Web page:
In a panel discussion at South By Southwest titled “How AI Will Design the Human Future,” experts from academia and industry discussed these questions and more.

Wait, What Is AI?
Most of AI’s recent feats—diagnosing illnesses, participating in debate, writing realistic text—involve machine learning, which uses statistics to find patterns in large datasets then uses those patterns to make predictions. However, “AI” has been used to refer to everything from basic software automation and algorithms to advanced machine learning and deep learning.

“The term ‘artificial intelligence’ is thrown around constantly and often incorrectly,” said Jennifer Strong, a reporter at the Wall Street Journal and host of the podcast “The Future of Everything.” Indeed, one study found that 40 percent of European companies that claim to be working on or using AI don’t actually use it at all.

Dr. Peter Stone, associate chair of computer science at UT Austin, was the study panel chair on the 2016 One Hundred Year Study on Artificial Intelligence (or AI100) report. Based out of Stanford University, AI100 is studying and anticipating how AI will impact our work, our cities, and our lives.

“One of the first things we had to do was define AI,” Stone said. They defined it as a collection of different technologies inspired by the human brain to be able to perceive their surrounding environment and figure out what actions to take given these inputs.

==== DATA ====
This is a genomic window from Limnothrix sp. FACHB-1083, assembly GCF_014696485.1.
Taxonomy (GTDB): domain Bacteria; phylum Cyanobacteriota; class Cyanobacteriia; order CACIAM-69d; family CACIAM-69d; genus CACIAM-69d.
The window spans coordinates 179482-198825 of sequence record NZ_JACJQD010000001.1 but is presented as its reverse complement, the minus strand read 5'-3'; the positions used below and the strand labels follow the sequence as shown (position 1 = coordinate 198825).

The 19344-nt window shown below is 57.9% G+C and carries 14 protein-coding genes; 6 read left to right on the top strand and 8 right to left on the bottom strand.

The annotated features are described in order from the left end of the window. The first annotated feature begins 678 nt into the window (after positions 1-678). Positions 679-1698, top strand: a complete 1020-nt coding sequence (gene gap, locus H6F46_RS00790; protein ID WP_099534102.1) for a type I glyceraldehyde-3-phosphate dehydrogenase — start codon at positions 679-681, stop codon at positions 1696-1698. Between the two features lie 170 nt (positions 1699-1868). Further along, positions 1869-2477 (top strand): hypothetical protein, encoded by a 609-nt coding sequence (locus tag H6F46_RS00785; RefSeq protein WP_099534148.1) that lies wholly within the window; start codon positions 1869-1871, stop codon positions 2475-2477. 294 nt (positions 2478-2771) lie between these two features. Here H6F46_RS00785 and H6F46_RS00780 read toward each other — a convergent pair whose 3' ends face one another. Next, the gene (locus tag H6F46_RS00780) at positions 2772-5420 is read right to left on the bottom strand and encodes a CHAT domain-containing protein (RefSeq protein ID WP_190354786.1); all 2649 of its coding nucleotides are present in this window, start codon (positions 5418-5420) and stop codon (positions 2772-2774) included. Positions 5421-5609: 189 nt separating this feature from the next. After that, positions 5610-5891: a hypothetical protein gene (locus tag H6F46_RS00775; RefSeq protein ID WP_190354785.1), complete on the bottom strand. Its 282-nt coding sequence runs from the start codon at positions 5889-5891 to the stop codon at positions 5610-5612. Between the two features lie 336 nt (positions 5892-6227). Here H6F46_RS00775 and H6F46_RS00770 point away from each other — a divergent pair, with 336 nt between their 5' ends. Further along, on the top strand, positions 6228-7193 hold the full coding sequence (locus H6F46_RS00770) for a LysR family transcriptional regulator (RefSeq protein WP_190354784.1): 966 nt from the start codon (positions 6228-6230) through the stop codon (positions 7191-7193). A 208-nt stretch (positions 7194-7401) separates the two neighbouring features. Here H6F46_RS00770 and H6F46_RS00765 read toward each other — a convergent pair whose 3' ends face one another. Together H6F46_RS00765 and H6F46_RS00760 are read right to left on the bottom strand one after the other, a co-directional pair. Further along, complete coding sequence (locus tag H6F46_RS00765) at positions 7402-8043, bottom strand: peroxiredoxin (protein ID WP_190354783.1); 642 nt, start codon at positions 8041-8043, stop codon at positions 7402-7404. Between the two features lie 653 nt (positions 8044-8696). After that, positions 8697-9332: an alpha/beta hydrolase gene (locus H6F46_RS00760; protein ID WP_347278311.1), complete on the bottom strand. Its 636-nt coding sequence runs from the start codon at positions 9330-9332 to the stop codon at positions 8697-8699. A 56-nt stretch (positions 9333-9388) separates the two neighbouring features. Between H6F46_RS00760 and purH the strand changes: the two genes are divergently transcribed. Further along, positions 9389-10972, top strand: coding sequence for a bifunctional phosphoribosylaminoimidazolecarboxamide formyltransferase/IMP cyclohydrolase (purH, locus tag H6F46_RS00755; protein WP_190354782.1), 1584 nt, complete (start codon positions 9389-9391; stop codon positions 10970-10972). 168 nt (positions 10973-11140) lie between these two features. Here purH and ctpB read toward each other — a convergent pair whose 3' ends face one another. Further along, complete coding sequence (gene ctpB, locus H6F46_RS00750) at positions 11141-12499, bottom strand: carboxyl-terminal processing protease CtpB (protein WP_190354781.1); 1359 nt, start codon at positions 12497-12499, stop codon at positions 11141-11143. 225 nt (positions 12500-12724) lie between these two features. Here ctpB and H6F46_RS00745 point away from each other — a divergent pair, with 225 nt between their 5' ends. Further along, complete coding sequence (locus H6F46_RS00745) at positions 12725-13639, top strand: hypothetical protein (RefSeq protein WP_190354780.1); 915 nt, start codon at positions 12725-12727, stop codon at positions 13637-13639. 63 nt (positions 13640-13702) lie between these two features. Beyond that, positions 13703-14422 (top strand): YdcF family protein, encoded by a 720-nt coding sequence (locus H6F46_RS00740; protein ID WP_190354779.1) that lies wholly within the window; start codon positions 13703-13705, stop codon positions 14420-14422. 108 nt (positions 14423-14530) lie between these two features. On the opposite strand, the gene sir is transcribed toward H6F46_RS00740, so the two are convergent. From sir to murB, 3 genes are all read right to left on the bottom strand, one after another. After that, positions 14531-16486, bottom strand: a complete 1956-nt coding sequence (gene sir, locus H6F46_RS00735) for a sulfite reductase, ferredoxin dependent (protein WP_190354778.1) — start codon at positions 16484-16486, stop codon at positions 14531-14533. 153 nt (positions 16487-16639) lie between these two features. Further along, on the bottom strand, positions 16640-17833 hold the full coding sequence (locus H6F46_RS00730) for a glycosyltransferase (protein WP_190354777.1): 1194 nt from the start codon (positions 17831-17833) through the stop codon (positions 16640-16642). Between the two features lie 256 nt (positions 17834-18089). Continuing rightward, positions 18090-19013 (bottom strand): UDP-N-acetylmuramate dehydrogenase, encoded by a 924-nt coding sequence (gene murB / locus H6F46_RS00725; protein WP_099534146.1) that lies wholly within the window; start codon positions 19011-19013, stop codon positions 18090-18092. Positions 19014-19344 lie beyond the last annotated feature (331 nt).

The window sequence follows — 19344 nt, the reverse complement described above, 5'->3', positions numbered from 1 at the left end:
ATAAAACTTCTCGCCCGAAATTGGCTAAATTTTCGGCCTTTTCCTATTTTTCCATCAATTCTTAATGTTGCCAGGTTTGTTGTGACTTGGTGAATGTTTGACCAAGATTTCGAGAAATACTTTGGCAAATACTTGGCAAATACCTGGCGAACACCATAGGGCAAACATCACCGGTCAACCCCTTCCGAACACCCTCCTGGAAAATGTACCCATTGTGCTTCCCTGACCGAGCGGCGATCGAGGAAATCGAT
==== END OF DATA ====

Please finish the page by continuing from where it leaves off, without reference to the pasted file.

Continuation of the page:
Modeling on the Unknown
Here’s the crazy thing about that definition (and about AI itself): we’re essentially trying to re-create the abilities of the human brain without having anything close to a thorough understanding of how the human brain works.

“We’re starting to pair our brains with computers, but brains don’t understand computers and computers don’t understand brains,” Stone said. Dr. Heather Berlin, cognitive neuroscientist and professor of psychiatry at the Icahn School of Medicine at Mount Sinai, agreed. “It’s still one of the greatest mysteries how this three-pound piece of matter can give us all our subjective experiences, thoughts, and emotions,” she said.

This isn’t to say we’re not making progress; there have been significant neuroscience breakthroughs in recent years. “This has been the stuff of science fiction for a long time, but now there’s active work being done in this area,” said Amir Husain, CEO and founder of Austin-based AI company Spark Cognition.